Far from the Madding Crowd By Thomas Hardy Summary and Analysis Chapter 26

Summary

Troy's first remark was an apology to Bathsheba for his brashness in their first encounter. He had inquired about her identity, he said, and should have known her to be the "Queen of the Corn-Market," as someone had characterized her. He explained his presence now by saying he had always helped in the fields in her uncle's day.

"I suppose I must thank you for that, Sergeant Troy," said Bathsheba indifferently. At Troy's hurt look, she explained that she did not wish to be obligated to him for anything. Undaunted, Troy continued his extravagant praises of Bathsheba's beauty until she admitted her confusion, seeing no basis for his flattery and at first denying that she merited it. But then she began to weaken. "Capitulation — that was the purport of [her] simple reply, guarded as it was — capitulation, unknown to herself. Never did a fragile tailless sentence convey a more perfect meaning. The careless sergeant smiled within himself, and probably too the devil smiled from a loop-hole in Tophet, for the moment was the turning-point of a career. Her tone and mien signified beyond mistake that the seed which was to lift the foundation had taken root in the chink: the remainder was a mere question of time and natural changes."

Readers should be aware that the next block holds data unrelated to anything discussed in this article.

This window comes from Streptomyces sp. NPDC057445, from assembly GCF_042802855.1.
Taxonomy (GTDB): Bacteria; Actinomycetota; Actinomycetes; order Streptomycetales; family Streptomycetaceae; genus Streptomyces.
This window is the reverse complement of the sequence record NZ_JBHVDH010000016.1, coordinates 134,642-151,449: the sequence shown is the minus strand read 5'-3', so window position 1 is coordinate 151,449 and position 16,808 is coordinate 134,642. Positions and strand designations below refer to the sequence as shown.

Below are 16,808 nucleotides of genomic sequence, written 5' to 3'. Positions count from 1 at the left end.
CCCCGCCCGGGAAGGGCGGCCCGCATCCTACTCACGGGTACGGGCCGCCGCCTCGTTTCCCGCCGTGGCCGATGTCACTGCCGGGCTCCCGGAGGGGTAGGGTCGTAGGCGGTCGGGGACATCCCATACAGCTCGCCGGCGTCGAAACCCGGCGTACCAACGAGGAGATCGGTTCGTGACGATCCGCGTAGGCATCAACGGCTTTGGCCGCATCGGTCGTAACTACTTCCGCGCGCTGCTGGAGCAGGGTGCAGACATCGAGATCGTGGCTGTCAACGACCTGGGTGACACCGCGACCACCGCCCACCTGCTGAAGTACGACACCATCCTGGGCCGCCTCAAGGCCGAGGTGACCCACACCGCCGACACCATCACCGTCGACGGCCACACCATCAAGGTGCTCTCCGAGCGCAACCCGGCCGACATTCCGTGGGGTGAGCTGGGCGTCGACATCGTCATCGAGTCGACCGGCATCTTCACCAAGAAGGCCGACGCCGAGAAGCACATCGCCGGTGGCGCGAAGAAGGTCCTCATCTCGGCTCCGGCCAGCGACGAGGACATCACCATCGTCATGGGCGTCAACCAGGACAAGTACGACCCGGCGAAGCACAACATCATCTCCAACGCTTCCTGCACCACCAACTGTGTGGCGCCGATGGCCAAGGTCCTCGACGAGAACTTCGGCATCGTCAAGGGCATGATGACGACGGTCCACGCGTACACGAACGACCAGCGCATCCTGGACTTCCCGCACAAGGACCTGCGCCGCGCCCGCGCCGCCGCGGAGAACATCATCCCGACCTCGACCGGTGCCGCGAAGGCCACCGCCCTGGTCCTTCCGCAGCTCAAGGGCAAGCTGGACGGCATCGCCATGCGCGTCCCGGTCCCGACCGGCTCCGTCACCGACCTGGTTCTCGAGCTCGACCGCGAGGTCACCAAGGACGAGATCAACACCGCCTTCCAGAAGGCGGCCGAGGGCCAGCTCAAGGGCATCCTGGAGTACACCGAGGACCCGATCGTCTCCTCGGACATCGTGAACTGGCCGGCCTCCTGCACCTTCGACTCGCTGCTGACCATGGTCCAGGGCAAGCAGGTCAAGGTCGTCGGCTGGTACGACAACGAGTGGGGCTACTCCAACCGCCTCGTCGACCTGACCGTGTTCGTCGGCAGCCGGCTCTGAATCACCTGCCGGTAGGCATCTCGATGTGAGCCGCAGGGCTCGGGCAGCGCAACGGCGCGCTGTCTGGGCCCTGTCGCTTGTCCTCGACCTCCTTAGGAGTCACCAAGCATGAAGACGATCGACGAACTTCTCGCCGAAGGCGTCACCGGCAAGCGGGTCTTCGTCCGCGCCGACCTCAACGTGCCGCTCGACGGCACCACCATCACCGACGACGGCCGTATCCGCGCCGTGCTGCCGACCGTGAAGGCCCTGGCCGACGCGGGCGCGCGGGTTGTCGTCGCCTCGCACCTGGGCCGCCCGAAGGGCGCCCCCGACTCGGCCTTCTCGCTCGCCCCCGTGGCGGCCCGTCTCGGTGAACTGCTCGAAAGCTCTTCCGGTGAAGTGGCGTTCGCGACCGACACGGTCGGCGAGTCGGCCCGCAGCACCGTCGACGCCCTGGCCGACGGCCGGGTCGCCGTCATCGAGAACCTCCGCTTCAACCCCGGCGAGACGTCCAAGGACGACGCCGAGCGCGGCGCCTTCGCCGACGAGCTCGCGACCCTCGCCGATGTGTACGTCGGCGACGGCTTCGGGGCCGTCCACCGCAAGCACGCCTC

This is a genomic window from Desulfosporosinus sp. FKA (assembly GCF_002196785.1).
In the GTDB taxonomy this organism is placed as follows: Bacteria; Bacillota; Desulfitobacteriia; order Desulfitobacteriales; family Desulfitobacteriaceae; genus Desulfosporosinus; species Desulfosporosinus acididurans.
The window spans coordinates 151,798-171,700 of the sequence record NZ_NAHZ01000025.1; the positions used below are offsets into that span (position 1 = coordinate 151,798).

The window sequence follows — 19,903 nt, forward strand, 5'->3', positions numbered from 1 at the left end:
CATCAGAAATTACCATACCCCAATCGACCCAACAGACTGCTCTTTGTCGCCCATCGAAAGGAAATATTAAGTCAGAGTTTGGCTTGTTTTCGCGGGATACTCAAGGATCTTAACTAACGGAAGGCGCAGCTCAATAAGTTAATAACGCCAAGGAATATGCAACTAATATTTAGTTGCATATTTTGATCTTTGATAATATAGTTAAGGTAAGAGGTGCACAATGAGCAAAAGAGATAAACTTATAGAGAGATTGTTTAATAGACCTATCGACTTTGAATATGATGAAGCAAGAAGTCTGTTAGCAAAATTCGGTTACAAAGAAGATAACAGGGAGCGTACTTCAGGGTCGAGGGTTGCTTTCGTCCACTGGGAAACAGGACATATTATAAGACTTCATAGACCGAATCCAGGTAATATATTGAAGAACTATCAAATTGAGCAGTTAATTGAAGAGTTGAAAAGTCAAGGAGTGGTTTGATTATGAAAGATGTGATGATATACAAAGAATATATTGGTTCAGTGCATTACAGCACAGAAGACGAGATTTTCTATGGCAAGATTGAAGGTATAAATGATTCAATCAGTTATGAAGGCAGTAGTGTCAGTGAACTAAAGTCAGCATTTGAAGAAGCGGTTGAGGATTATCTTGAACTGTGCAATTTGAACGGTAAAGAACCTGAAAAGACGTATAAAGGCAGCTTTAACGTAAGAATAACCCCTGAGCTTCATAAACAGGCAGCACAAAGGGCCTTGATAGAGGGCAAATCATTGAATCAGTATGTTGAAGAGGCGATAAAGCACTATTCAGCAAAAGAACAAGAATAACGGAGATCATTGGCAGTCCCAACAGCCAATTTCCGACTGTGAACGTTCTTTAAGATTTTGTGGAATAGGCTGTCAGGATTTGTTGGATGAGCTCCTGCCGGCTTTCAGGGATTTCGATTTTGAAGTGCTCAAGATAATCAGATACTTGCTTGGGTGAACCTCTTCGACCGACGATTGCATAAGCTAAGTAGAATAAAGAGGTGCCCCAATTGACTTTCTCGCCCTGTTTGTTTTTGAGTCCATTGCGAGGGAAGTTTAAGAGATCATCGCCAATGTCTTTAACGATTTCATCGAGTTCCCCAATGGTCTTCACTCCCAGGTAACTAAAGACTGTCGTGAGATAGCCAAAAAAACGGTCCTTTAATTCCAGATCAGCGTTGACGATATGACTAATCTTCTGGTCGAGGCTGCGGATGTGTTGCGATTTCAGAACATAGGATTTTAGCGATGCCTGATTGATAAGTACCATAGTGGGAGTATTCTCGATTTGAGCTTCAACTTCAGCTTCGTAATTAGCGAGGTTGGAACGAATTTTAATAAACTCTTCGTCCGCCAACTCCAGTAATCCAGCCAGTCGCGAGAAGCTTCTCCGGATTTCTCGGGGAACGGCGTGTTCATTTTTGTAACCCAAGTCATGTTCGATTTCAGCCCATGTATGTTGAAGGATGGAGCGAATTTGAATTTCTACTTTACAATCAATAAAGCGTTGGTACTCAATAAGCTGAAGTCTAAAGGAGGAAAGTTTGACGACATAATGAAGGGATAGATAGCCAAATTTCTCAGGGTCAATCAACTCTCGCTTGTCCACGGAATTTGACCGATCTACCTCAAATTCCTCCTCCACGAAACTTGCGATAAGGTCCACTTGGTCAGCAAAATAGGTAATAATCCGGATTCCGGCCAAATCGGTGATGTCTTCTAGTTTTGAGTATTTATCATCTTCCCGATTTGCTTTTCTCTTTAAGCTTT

Sergeant Troy regretted that he could stay only a month, insisting that he had loved Bathsheba the instant he saw her. Disclaiming the possibility of such sudden feeling, she asked the time. Since she had no watch, Troy impulsively sought to bestow his own upon her. It bore the crest and motto of the earls of Severn and had been left to Troy by his natural father. Bewilderment and agitation lent Bathsheba's features an animation and beauty, which moved Troy to see the truth in phrases he had used in jest. Suddenly he blurted out: "I did not mean you to accept it at first, for it was my one poor patent of nobility . . . but . . . I wish you would now."

Bathsheba again refused the watch, but Troy did exact her promise that he might continue to work in her fields. In complete consternation, "she retreated homeward, murmuring, 'O, what have I done! What does it mean! I wish I knew how much of it was true!'"

Analysis

This is an excellent study of the glib and suave soldier, proud of his presence, his uniform, and the adventurous elements in his background. Though Troy begins his pursuit of Bathsheba lightheartedly, she is completely taken in by him, revealing herself to be rather gullible and guileless in her confused responses. No doubt her own vanity helps to convince her that he is sincere. Troy, however, seems to have fallen into his own trap, now meaning in earnest what he had said in jest.

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After Troy and Bathsheba marry, what becomes of Fanny?




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